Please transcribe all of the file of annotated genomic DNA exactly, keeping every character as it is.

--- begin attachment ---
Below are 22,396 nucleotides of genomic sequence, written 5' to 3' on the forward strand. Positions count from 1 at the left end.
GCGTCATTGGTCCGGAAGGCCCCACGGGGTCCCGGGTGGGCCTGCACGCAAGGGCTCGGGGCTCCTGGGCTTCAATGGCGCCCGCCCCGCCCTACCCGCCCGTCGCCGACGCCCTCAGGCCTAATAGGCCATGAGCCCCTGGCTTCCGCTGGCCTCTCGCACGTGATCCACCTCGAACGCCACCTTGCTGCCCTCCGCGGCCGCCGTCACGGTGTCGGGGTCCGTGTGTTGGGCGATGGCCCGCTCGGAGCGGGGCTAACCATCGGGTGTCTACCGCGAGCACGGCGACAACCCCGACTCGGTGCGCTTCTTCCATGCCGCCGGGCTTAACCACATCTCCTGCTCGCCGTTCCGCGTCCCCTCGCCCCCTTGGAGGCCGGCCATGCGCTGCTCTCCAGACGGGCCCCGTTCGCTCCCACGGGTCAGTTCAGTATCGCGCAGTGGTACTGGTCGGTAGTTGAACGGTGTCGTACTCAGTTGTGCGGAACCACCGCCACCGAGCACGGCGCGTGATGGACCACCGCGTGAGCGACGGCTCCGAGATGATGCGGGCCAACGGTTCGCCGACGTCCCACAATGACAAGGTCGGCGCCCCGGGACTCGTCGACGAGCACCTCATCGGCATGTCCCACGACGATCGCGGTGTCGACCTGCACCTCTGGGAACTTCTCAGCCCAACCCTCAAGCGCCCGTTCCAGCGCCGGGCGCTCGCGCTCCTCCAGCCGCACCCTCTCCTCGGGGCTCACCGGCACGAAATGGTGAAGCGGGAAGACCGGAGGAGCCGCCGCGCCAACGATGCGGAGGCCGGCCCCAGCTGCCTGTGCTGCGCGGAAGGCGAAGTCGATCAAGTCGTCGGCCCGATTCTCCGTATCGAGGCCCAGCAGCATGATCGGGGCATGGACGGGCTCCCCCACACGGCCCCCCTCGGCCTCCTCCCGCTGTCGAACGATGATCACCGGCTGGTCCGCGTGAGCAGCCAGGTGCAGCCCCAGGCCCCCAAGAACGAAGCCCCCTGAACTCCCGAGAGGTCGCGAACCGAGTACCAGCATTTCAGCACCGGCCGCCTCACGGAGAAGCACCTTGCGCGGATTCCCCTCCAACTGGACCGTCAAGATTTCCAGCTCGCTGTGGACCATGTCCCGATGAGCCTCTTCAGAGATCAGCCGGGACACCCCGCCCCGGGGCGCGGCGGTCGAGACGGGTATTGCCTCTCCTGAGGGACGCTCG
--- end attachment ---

Below are 22,396 nucleotides of genomic sequence, written 5' to 3' on the forward strand. Positions count from 1 at the left end.
GCGTCATTGGTCCGGAAGGCCCCACGGGGTCCCGGGTGGGCCTGCACGCAAGGGCTCGGGGCTCCTGGGCTTCAATGGCGCCCGCCCCGCCCTACCCGCCCGTCGCCGACGCCCTCAGGCCTAATAGGCCATGAGCCCCTGGCTTCCGCTGGCCTCTCGCACGTGATCCACCTCGAACGCCACCTTGCTGCCCTCCGCGGCCGCCGTCACGGTGTCGGGGTCCGTGTGTTGGGCGATGGCCCGCTCGGAGCGGGGCTAACCATCGGGTGTCTACCGCGAGCACGGCGACAACCCCGACTCGGTGCGCTTCTTCCATGCCGCCGGGCTTAACCACATCTCCTGCTCGCCGTTCCGCGTCCCCTCGCCCCCTTGGAGGCCGGCCATGCGCTGCTCTCCAGACGGGCCCCGTTCGCTCCCACGGGTCAGTTCAGTATCGCGCAGTGGTACTGGTCGGTAGTTGAACGGTGTCGTACTCAGTTGTGCGGAACCACCGCCACCGAGCACGGCGCGTGATGGACCACCGCGTGAGCGACGGCTCCGAGATGATGCGGGCCAACGGTTCGCCGACGTCCCACAATGACAAGGTCGGCGCCCCGGGACTCGTCGACGAGCACCTCATCGGCATGTCCCACGACGATCGCGGTGTCGACCTGCACCTCTGGGAACTTCTCAGCCCAACCCTCAAGCGCCCGTTCCAGCGCCGGGCGCTCGCGCTCCTCCAGCCGCACCCTCTCCTCGGGGCTCACCGGCACGAAATGGTGAAGCGGGAAGACCGGAGGAGCCGCCGCGCCAACGATGCGGAGGCCGGCCCCAGCTGCCTGTGCTGCGCGGAAGGCGAAGTCGATCAAGTCGTCGGCCCGATTCTCCGTATCGAGGCCCAGCAGCATGATCGGGGCATGGACGGGCTCCCCCACACGGCCCCCCTCGGCCTCCTCCCGCTGTCGAACGATGATCACCGGCTGGTCCGCGTGAGCAGCCAGGTGCAGCCCCAGGCCCCCAAGAACGAAGCCCCCTGAACTCCCGAGAGGTCGCGAACCGAGTACCAGCATTTCAGCACCGGCCGCCTCACGGAGAAGCACCTTGCGCGGATTCCCCTCCAACTGGACCGTCAAGATTTCCAGCTCGCTGTGGACCATGTCCCGATGAGCCTCTTCAGAGATCAGCCGGGACACCCCGCCCCGGGGCGCGGCGGTCGAGACGGGTATTGCCTCTCCTGAGGGACGCTCG